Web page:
INCLUDE ALL LINKS AND CONTENT: Make sure to include all hyperlinks of all the posts you did as well as any copies of videos.

INCLUDE THE OBJECTIVE: Include the objective of the campaign or project in the beginning of your report as an introduction, so the brand’s team members know exactly what you were there to accomplish. Also make sure to include a list of the agreed upon deliverables and then a list of what you actually delivered. For example, if you were asked to deliver 3 posts, but you ended up delivering 5, you should definitely demonstrate that in the report.

MAKE IT LOOK NICE: Once you have all of your analytics organized in a spreadsheet, you will want to create a presentation to show the client too. We love creating presentations in Canva because they are visually interesting and there are plenty of templates ready to use that you can easily customize. Plus, once you make one presentation, you can use it as a template for all of your other reports – no need to start from scratch each time.  And if you use a template, don’t forget to brand it!

Depending on the scope of your project, your recap may end up being just one page or it may be ten pages. Either way, include clips of your posts when possible and include images and graphics too. No one wants to stare at numbers all day long- make it interesting and customize it to the brand you worked with on the partnership.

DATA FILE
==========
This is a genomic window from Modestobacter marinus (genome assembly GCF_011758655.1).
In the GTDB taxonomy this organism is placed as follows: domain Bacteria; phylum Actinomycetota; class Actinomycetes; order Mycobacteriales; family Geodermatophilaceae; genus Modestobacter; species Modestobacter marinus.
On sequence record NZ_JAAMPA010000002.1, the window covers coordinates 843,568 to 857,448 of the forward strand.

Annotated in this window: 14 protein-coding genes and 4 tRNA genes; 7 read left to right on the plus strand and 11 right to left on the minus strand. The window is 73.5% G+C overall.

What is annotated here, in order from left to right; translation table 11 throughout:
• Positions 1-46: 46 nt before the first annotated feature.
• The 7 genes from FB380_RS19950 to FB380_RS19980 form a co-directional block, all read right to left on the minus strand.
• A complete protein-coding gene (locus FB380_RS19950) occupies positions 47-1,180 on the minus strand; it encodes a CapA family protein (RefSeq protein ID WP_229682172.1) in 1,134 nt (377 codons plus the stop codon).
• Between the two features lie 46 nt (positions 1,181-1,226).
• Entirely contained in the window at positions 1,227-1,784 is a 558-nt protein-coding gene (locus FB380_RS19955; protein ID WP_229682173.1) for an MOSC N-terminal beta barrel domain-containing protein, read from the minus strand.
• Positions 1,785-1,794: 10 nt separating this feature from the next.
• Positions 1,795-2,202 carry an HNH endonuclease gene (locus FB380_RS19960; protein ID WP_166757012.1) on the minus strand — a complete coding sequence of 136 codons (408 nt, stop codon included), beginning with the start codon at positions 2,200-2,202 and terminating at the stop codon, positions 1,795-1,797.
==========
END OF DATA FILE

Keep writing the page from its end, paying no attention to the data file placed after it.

PUT THE IMPORTANT STUFF FIRST: Let’s be honest, humans are busy and with a daily dose of information overload, often default to just skimming. When you have 300 plus emails sitting in an inbox, you don’t have the time to read everything very carefully. This is why the most important part of your report should be first. A summary paragraph should be one of the first things in your social media report. Also, when emailing your report to the client, you should include a summary of the results in the email body copy for the people who don’t open attachments (sadly, there are way too many people like this in the world).

brand representatives going over social media report

INCLUDE FEEDBACK: While giving a client a social media analytics report is great, go beyond the numbers. If you enjoyed working with the brand tell them so. Did your audience respond well? If you received awesome comments or feedback from your followers or audience, feel free to add some screenshots for the brand to see too!

The same goes if you have any criticism or suggestions about something that can be improved upon. Be honest with the brand but always phrase it in a constructive way. And if you’re going to be the bearer of bad news, providing a potential solution will help your relationship with the brand because it shows you care. For example, if you were working with a hotel and there was essentially no wifi.